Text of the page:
13.1.17 Luang Namtha to Luang Prabang

Today its a nine hour bus ride to Luang Prabang. We get picked up at 8am at our hostel by a songthaew which is a small pickup with two benches in the back. It drives 20 metres round a corner and we park up and wait for 20 minutes. If you think that sounds frustrating, travel in Asia may not be for you!

The person we are waiting for does not show up so we continue to the bus station where we are dropped near our mini van. Unfortunately for us, it is already full of locals so we are left with the back seats. As a kid, the back seat was cool, the place to sit, but with nine hours of potholed Laos roads ahead, it fills me with dread.

The journey starts well though with Ronan Keating crooning “you say it best when you say nothing at all” a phrase well quoted in the Roberts household, especially at the end of minor disagreements. This is a false impression of what is to come though, a brief moment of happiness before we are turned into squash balls and bounced and thrown around the inside of the van.

The roads are bad and following the rain, very muddy. We go through villages of bamboo huts with palm leaf roofing. It looks idyllic but it is for me, an unimaginable life. We turn onto a bigger road which is smoother and we bounce less. Toilet stops come and go and soon we stop for lunch over-looking a valley. 

We don’t eat but look at a selection of caged animals. Our non eating bus mates feed two monkeys some bananas but only after a degree of teasing which they enjoy.

The afternoon is spent being thrown from side to side as we twist along mountain roads with beautiful views down tropical valleys. It may be some of the best scenery we have seen on this trip. It’s heavenly and then improves as we join the Mekong which we follow into Luang Prabang. Buildings become more frequent, traffic thickens, the roads get dustier and we arrive at the southern bus station in only eight hours.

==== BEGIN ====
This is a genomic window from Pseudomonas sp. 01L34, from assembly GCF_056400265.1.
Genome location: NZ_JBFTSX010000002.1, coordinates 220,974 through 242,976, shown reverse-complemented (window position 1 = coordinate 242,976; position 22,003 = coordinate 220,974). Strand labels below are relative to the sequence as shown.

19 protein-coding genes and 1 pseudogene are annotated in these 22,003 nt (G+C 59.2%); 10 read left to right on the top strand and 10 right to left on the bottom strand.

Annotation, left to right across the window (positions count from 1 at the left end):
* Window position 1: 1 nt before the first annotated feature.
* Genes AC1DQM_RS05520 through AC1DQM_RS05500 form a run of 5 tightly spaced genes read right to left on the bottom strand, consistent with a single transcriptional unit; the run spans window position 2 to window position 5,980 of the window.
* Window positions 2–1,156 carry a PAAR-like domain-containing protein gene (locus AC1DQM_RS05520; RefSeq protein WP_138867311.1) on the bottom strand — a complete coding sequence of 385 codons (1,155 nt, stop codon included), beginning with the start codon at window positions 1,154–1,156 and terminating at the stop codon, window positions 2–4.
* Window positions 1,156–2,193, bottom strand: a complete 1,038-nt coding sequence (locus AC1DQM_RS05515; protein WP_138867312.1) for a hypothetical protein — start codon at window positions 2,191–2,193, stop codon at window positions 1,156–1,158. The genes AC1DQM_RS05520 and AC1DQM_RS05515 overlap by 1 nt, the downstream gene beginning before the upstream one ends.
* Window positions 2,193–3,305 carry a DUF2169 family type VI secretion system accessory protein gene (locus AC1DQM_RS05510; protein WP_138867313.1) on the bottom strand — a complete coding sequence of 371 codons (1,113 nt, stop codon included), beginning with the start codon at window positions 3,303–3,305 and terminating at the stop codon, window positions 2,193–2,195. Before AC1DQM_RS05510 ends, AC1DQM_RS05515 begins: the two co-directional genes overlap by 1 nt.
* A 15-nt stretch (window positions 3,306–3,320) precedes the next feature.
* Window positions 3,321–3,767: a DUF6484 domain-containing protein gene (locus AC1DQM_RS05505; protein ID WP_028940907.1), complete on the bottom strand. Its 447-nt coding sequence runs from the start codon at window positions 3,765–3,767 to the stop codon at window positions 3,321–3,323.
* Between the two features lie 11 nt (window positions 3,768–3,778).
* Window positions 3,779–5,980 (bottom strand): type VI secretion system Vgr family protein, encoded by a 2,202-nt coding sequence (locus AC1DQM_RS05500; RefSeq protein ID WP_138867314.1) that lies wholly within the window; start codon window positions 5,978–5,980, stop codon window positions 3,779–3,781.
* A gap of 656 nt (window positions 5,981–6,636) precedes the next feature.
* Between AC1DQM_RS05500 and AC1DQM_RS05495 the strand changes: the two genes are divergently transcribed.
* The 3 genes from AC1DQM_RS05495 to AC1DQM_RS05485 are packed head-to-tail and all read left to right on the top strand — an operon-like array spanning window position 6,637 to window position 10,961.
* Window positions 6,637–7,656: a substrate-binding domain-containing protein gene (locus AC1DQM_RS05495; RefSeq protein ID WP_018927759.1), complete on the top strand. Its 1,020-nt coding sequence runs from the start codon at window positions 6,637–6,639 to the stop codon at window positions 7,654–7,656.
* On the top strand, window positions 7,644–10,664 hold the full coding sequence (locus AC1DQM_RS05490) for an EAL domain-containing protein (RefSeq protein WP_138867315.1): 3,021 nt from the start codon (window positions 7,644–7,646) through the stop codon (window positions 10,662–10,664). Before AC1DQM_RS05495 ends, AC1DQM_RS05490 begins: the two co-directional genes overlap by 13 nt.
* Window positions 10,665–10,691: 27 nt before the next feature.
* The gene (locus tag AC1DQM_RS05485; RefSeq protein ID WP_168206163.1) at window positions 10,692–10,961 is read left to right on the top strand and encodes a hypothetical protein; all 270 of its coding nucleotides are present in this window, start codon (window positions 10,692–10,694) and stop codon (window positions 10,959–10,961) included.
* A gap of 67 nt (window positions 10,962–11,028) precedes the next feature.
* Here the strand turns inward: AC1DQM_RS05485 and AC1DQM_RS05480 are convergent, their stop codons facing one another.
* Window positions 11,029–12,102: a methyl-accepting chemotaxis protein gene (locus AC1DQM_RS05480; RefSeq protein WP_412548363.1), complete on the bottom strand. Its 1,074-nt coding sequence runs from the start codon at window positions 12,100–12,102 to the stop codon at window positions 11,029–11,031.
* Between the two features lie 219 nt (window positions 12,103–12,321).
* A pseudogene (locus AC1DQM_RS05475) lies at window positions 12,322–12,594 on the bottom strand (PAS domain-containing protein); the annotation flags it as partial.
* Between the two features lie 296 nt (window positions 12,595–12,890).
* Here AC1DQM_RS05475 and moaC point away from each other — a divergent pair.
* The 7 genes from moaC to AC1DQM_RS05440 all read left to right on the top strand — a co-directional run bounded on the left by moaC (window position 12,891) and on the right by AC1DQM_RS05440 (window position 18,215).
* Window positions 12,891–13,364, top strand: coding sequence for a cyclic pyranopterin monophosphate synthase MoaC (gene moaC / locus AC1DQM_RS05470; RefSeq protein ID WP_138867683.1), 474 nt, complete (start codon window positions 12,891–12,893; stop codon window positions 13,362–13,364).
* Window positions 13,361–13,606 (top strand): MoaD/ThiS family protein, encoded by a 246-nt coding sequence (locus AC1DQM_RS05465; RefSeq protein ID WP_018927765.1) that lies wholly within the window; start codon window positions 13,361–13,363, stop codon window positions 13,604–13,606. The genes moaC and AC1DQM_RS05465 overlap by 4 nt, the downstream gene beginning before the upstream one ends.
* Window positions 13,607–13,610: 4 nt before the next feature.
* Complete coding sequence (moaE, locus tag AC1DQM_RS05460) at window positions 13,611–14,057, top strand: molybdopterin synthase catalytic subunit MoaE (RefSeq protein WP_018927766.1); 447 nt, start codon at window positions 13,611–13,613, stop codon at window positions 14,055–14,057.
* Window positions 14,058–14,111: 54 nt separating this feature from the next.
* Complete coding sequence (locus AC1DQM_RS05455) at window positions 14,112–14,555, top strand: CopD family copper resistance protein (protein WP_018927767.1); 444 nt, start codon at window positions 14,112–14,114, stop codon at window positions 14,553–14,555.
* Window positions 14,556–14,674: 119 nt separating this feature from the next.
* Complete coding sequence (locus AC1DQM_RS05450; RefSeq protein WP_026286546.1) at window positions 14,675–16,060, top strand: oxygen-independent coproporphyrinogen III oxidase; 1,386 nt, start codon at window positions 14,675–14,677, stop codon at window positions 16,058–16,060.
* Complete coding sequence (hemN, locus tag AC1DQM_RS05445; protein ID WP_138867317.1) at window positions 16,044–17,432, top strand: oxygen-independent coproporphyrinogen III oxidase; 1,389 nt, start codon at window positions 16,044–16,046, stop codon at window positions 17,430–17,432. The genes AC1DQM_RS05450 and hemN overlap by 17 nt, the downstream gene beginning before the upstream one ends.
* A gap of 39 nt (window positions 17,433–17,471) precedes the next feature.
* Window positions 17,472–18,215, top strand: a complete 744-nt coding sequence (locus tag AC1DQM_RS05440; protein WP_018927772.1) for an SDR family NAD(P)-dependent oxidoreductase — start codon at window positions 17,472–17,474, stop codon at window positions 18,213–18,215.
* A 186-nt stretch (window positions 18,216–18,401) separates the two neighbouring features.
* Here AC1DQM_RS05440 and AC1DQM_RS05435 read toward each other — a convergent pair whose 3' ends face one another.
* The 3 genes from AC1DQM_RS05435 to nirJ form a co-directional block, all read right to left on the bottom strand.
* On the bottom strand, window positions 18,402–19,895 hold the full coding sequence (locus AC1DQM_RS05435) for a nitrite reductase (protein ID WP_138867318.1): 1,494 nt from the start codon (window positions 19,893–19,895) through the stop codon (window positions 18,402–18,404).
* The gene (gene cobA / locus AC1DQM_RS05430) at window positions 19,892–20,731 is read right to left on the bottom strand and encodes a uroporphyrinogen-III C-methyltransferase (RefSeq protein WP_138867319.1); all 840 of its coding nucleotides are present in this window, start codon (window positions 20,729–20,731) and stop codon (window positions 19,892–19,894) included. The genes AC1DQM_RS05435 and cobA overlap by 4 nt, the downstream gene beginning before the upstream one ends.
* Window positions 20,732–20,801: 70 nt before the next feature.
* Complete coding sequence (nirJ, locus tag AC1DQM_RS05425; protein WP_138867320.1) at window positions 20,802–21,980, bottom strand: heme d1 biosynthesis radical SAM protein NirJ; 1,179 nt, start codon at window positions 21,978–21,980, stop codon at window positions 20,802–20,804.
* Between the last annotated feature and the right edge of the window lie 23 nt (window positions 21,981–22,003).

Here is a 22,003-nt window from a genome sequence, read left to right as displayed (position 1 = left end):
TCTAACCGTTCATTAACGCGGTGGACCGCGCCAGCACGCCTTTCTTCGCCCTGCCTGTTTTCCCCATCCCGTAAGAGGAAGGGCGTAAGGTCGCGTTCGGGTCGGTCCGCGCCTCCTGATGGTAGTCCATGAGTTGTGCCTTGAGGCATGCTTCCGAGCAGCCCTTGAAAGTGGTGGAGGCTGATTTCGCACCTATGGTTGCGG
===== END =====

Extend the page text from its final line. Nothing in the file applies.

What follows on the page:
As we disembark and gather our bags a songthaew reverses up to us and we are soon on our way past French colonial buildings, through leafy, laid back streets where cafes, restaurants, spas, and boutique ethnic clothes shops soak up the last of the fading sunlight. We have gone up a level in the numbers of westerners too and there are young travellers, middle aged families and elderly tourists all enjoying the delightful Laos city.

No one is at the hostel, so a lad from the hotel next door checks us in and after a humid walk round the block and a thirst quenching cold beerlao we return to pay the hostel owner.

Tea is an Indian curry accompanied by cold beerlao at a restaurant overlooking the Mekong. Its a great moment in a trip of many.

9 – 12.1.17 Luang Namtha

We were very happy that we got a inexpensive, nice room with an en-suite in the sleepy northern Laos town. We spent four days coughing, sneezing, sweating and instead of tourism, lying in the room. Its rained a lot too.

The many local restaurants and cafes have supplied us with vegtables and rice and the BBC iPlayer has kindly supplied entertainment. I have continued to shout at my phone who can play chess better than I can.

We both feel a bit sad that we haven’t explored this laid back, friendly place but you can’t choose where you are ill.

8.1.17 JingHong, China to Luang Namtha, Laos

After four months on the road, today we head to Laos in South East Asia, where we plan to spend the winter months. This morning we realised we could meet gap year travellers born in the year we last visited Laos, eighteen years ago. Ouch!

Our seven hour journey starts at JingHong southern bus station on the 11 o’clock.  The bus looks tired with broken seats, curtains and cobwebs which we don’t mind but a group of young Laos tourists don’t like at all and they hold their noses as they board.